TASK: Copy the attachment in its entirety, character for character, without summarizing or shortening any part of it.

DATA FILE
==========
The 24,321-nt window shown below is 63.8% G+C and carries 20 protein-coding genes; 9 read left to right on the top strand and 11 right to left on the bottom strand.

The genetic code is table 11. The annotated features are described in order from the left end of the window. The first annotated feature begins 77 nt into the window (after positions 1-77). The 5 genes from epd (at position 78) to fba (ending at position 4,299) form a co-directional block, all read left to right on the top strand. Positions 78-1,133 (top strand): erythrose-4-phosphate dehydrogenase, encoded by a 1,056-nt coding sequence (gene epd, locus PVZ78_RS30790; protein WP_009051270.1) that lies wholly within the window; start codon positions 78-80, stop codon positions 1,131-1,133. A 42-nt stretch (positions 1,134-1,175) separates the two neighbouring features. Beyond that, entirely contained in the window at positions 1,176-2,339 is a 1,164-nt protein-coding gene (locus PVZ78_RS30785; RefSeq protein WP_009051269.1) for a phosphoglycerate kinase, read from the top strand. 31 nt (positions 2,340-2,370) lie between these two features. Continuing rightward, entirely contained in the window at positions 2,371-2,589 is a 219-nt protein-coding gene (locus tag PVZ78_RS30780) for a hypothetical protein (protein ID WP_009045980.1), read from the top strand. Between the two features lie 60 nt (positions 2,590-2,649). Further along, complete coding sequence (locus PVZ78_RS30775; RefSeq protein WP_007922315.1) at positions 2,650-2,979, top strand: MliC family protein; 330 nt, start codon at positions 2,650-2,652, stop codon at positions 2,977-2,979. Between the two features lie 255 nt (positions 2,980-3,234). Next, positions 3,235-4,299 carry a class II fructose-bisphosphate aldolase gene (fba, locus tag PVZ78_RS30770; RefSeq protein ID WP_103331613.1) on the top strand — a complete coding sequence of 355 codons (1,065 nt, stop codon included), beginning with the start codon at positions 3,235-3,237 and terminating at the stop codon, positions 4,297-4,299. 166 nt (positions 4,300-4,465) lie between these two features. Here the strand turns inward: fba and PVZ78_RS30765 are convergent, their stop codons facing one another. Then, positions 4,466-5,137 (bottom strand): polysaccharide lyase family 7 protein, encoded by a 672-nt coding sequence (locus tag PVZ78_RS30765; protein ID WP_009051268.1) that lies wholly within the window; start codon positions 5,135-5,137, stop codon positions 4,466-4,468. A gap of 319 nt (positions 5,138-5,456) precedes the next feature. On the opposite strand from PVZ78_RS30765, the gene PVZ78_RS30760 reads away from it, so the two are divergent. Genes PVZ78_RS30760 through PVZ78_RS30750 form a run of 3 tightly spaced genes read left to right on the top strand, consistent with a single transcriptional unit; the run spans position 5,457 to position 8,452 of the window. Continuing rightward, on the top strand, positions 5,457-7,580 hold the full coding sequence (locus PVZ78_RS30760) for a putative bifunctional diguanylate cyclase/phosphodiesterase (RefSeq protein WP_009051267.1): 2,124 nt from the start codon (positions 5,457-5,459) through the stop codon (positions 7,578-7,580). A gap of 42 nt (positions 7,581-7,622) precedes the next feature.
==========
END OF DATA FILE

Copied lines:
The 24,321-nt window shown below is 63.8% G+C and carries 20 protein-coding genes; 9 read left to right on the top strand and 11 right to left on the bottom strand.

The genetic code is table 11. The annotated features are described in order from the left end of the window. The first annotated feature begins 77 nt into the window (after positions 1-77). The 5 genes from epd (at position 78) to fba (ending at position 4,299) form a co-directional block, all read left to right on the top strand. Positions 78-1,133 (top strand): erythrose-4-phosphate dehydrogenase, encoded by a 1,056-nt coding sequence (gene epd, locus PVZ78_RS30790; protein WP_009051270.1) that lies wholly within the window; start codon positions 78-80, stop codon positions 1,131-1,133. A 42-nt stretch (positions 1,134-1,175) separates the two neighbouring features. Beyond that, entirely contained in the window at positions 1,176-2,339 is a 1,164-nt protein-coding gene (locus PVZ78_RS30785; RefSeq protein WP_009051269.1) for a phosphoglycerate kinase, read from the top strand. 31 nt (positions 2,340-2,370) lie between these two features. Continuing rightward, entirely contained in the window at positions 2,371-2,589 is a 219-nt protein-coding gene (locus tag PVZ78_RS30780) for a hypothetical protein (protein ID WP_009045980.1), read from the top strand. Between the two features lie 60 nt (positions 2,590-2,649). Further along, complete coding sequence (locus PVZ78_RS30775; RefSeq protein WP_007922315.1) at positions 2,650-2,979, top strand: MliC family protein; 330 nt, start codon at positions 2,650-2,652, stop codon at positions 2,977-2,979. Between the two features lie 255 nt (positions 2,980-3,234). Next, positions 3,235-4,299 carry a class II fructose-bisphosphate aldolase gene (fba, locus tag PVZ78_RS30770; RefSeq protein ID WP_103331613.1) on the top strand — a complete coding sequence of 355 codons (1,065 nt, stop codon included), beginning with the start codon at positions 3,235-3,237 and terminating at the stop codon, positions 4,297-4,299. 166 nt (positions 4,300-4,465) lie between these two features. Here the strand turns inward: fba and PVZ78_RS30765 are convergent, their stop codons facing one another. Then, positions 4,466-5,137 (bottom strand): polysaccharide lyase family 7 protein, encoded by a 672-nt coding sequence (locus tag PVZ78_RS30765; protein ID WP_009051268.1) that lies wholly within the window; start codon positions 5,135-5,137, stop codon positions 4,466-4,468. A gap of 319 nt (positions 5,138-5,456) precedes the next feature. On the opposite strand from PVZ78_RS30765, the gene PVZ78_RS30760 reads away from it, so the two are divergent. Genes PVZ78_RS30760 through PVZ78_RS30750 form a run of 3 tightly spaced genes read left to right on the top strand, consistent with a single transcriptional unit; the run spans position 5,457 to position 8,452 of the window. Continuing rightward, on the top strand, positions 5,457-7,580 hold the full coding sequence (locus PVZ78_RS30760) for a putative bifunctional diguanylate cyclase/phosphodiesterase (RefSeq protein WP_009051267.1): 2,124 nt from the start codon (positions 5,457-5,459) through the stop codon (positions 7,578-7,580). A gap of 42 nt (positions 7,581-7,622) precedes the next feature.